Father Joe Lorenzo, pastor of the Shrine Church of St. Anthony of Padua, is asking the DOT to reconsider plans to install a bike pickup and drop-off dock inside of Father Fagan Park, which is named after a priest from the church who died in a fire in the 1930s.
"It has come to my attention that the city DOT has plans to add bike rental units to Father Fagan Park, at the corner of [Prince] and Sixth Avenues," Lorenzo wrote in a June 27 email to DOT Commissioner Margaret Forgione.
"I am sure you know that Father Fagan Park is dedicated to a young Fransciscan priest who gave his life for his fellow priests in a fire at the then-parish rectory at 151 Thompson Street. As Fransiscans and as a parish community, Father Fagan Park has been special to us," Fagan wrote, adding that the park also contains "a memorial to the three firefighters who perished at the fire at Watts Street, members of engine 24, Ladder 5, just around the corner from us."
"This has long linked the firehouse with St. Anthony's and the Franciscans, and we hope that this site not be cheapened or commercialized by placing a bike rental unit there."
The park — which is reportedly slated for $1.5 million in upgrades to trees, lighting, pavement and more — honors Richard Fagan, a Brazil-born associate pastor at the church who began his service there in 1936 and lived in the church rectory, a plaque in the park explained.
Early on the morning of Nov. 4, 1938, a fire broke out in the rectory, the marker said. Fagan escaped but returned to the building twice to rescue Father Louis Vitale and Father Bonaventure Pons. Badly burned, he jumped out of a window onto an adjacent building.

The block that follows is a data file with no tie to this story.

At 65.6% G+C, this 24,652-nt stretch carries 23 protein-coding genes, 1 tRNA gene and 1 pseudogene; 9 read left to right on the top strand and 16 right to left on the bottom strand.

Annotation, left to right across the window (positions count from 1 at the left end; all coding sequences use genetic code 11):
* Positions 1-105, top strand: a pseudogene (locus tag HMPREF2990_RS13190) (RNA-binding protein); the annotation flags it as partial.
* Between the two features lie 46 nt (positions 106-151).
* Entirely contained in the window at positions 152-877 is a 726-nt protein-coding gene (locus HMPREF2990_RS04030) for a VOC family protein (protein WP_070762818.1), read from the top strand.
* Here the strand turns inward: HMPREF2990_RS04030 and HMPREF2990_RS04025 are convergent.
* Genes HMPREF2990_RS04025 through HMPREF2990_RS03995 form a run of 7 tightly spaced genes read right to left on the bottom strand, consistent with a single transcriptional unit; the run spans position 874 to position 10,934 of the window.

Fagan was hospitalized for his injuries and died five days later at age 27.
The park also pays tribute to the victims of another tragic blaze in the mid-'90s.
Captain John Drennan, 49, Firefighter James Young, 31, and Firefighter Christopher Siedenburg, 25, responded to a fire at 62 Watts St. the night of March 28, 1994. After being trapped in the building, Young died on the scene and Drennan and Siedenburg died in the days that followed.
Bronze plaques at the base of three trees along Sixth Avenue honor the firefighters.
A spokesman for the DOT said the agency has been informed of the church's concerns and is reviewing the plan.
Lorenzo added that the DOT gave a diagram of where the bike rack is supposed to be placed inside the triangular half-acre park, parallel to Sixth Avenue, behind a row of benches. He added that the park is not large enough to accommodate the bike rack.
"They'll take up the whole park," noted Lorenzo, who said he's not opposed to the much-anticipated bikes, just the placement of them.
"We don't care where they put [the station], just don't put it in Father Fagan Park."